28. The same to Nicholas. Has sent up the bark laden with wine. Thanks for his care of Bathurst's petition. Incloses an order on Sir Wm. Russell for his payment. Want of provisions. Wishes to be allowed to put the St. Peter at Dover to sea at his own charge. Violent winds and such extreme cold that he can hardly write. Incloses,
28. i. Sir Henry Palmer to Sir Wm. Russell, Treasurer of the Navy. For payment of 40l. to Edward Nicholas.
Feb. 18.
Deal.
29. Sir Hen. Palmer to Buckingham. Repetition of most of the intelligence in the last letter. Men of the John Bonaventure have opened the hatches and embezzled seven or eight hogsheads of wine in the absence of their Captain. For preservation of his men he has adventured ashore at Deal to procure beer, and has not often been in greater hazard. The weather such that no ship has come in or passed.
Feb. 18. 30. Petition of Thos. Duffield and Hendrick Henderson to the same. The petitioners, with three other Englishmen, being slaves on board a Sallee man-of-war, conspired against the Turks and slew 62 of them. They then brought the ship into Crookhaven, in Ireland, where Capt. Mason and others of the King's fleet seized the ship and sent the petitioners away with only the clothes on their backs. They pray for compensation.
Feb. 18.
Dover.
31. Capt. John Mennes to Nicholas. Is at Dover with a company discontented and almost grown desperate. Between the owners and Commissioners, a great deal of time, pay, and victual was spent to no purpose. His ship is ready, and the sails ready in the town, but will not be delivered without money, and ere they be had the victuals will be exhausted. Has information of a ship from St. Lucar, which, if they could be provided, they might endanger.
Feb. 18.
Plymouth.
32. Capt. John Pennington to the same. In all the warrants he brought down he was styled "Admiral of the Fleet," now all his packets are directed to him as "Capt. of the Lion;" desires to know the reason; if it be that the Duke goes himself, then he shall think himself the happiest man in the world. Refers to the following letter to the Duke for other business. Recommends Capt. Bond to his favour, and begs him to remember Capt. Wollaston and the 200l. for Pennington.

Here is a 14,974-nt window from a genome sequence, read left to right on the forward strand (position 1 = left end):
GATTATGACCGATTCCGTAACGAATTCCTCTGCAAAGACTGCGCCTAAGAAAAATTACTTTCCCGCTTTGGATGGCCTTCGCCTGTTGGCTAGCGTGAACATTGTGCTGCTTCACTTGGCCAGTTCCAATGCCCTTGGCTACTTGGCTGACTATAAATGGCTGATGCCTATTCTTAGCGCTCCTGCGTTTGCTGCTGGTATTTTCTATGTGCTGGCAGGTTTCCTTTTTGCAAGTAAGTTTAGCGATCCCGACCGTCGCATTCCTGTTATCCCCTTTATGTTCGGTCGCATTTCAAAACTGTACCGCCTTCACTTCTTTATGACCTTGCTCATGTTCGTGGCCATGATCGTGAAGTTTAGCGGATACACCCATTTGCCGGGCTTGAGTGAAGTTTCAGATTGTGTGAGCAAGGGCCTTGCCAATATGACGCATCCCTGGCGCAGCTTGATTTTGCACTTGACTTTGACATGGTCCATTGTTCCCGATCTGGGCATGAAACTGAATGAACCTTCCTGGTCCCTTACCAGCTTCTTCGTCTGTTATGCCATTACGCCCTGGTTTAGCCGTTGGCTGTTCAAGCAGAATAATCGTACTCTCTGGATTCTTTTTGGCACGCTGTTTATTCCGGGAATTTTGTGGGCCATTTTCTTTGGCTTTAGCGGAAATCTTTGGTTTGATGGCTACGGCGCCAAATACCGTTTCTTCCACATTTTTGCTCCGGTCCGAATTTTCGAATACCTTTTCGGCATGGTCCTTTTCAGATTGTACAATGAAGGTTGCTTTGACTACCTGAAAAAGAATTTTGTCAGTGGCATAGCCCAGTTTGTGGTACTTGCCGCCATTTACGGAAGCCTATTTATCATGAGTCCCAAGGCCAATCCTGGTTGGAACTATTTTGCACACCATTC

Feb. 18.
Plymouth.
33. The same to Buckingham. Continuation of report of his proceedings from the 9th. Misconduct of the unserviceable ships in deserting the prizes which they were directed to convoy to the Thames. Sends account of the 29 ships he has there. Wishes the Duke would order a supply of six or eight ships for hospital and fire ships, and two or three of the rowing pinnaces bespoken for Capt. Gyffard. The French ships are fitted up. If the Duke goes to sea himself the Swiftsure will be the best ship for him. The ships will be all ready by the end of the next week. Complaint against the Mayor of Dartmouth for interfering with the pressing of men. Capt. Bond is maliciously complained of by the master. The Duke ought not to make any of the masters Captains. If the victuals are not ready, suggests that a squadron should be fitted out, so that he might go out and keep the channel. The sickness on the increase. Incloses,
33. i. Names of the ships he had, with their Captains; and specifying tonnage, ordnance, and men; with an addition in the handwriting of Nicholas of the ships in the Narrow Seas.
Feb. 19.
Dover Castle.
34. Sir John Hippisley to Buckingham. Endeavoured to take the priest whom Lord Holland wrote of, but by his good will the man will not come near him. Suggests a watch at Rochester bridge, and to waylay the ports and bye-places in Essex. The priest has a flaxen beard inclining to whitish, and is every day at Court with the French Ambassador. Mr. Elphinston and the Frenchman went over with Mr. Montagu, who told Hippisley that if he did not hear from him by Tuesday he might go to London.
Feb. 19. 35. Petition of William Hemming to the same. "Sheweth to his Highness" what had been his past services under Sir Thomas Dutton, the Dutch; and Ferdinando Medici, Great Duke of Tuscany. Prays his "Highness, out of his worthy affection to soldiers and travellers," to appoint him Captain of one of his Majesty's ships.
Feb. 20.
Londesborough.
36. Henry Lord Clifford to Sec. Conway. Recommends a worthy gentleman who is passing to London, as one with whom Lord Conway may confer about the miserable estate of Northumberland.
Feb. 20.
Belsize.
37. Anne Lady Waad to the same. Is a humble suitor, that considering a debt of 825l. due to her out of the Exchequer, she may be borne withal with reference to the loan granted to his Majesty. Sets out the state of her circumstances, and hopes he will be a mediator for a poor widow.
Feb. 20.
Elmore.
38. Sir Wm. Guise to Nicholas. Acknowledges receipt of tidings of the death of Samuel Hopton. Proffers of help to Nicholas in his executorship. If, as suggested, the Duke will appoint the writer his Vice Admiral for Gloucestershire, he shall be ready to do him service.
Feb. 20. 39. Certificate from Sir Thomas Southwell and five others, neighbours of Gilbert Lewing, addressed to the Council. Three days since Lewing returned from London, weary and very lame. As soon as he may, he will come up and present himself before the Lords.
Feb. 21.
Whitehall.
Sec. Conway to Charles Viscount Wilmot. Concerning his house at Charing Cross. [Minute, Conway's Letter Book, p. 244.]
Feb. 21.
Whitehall.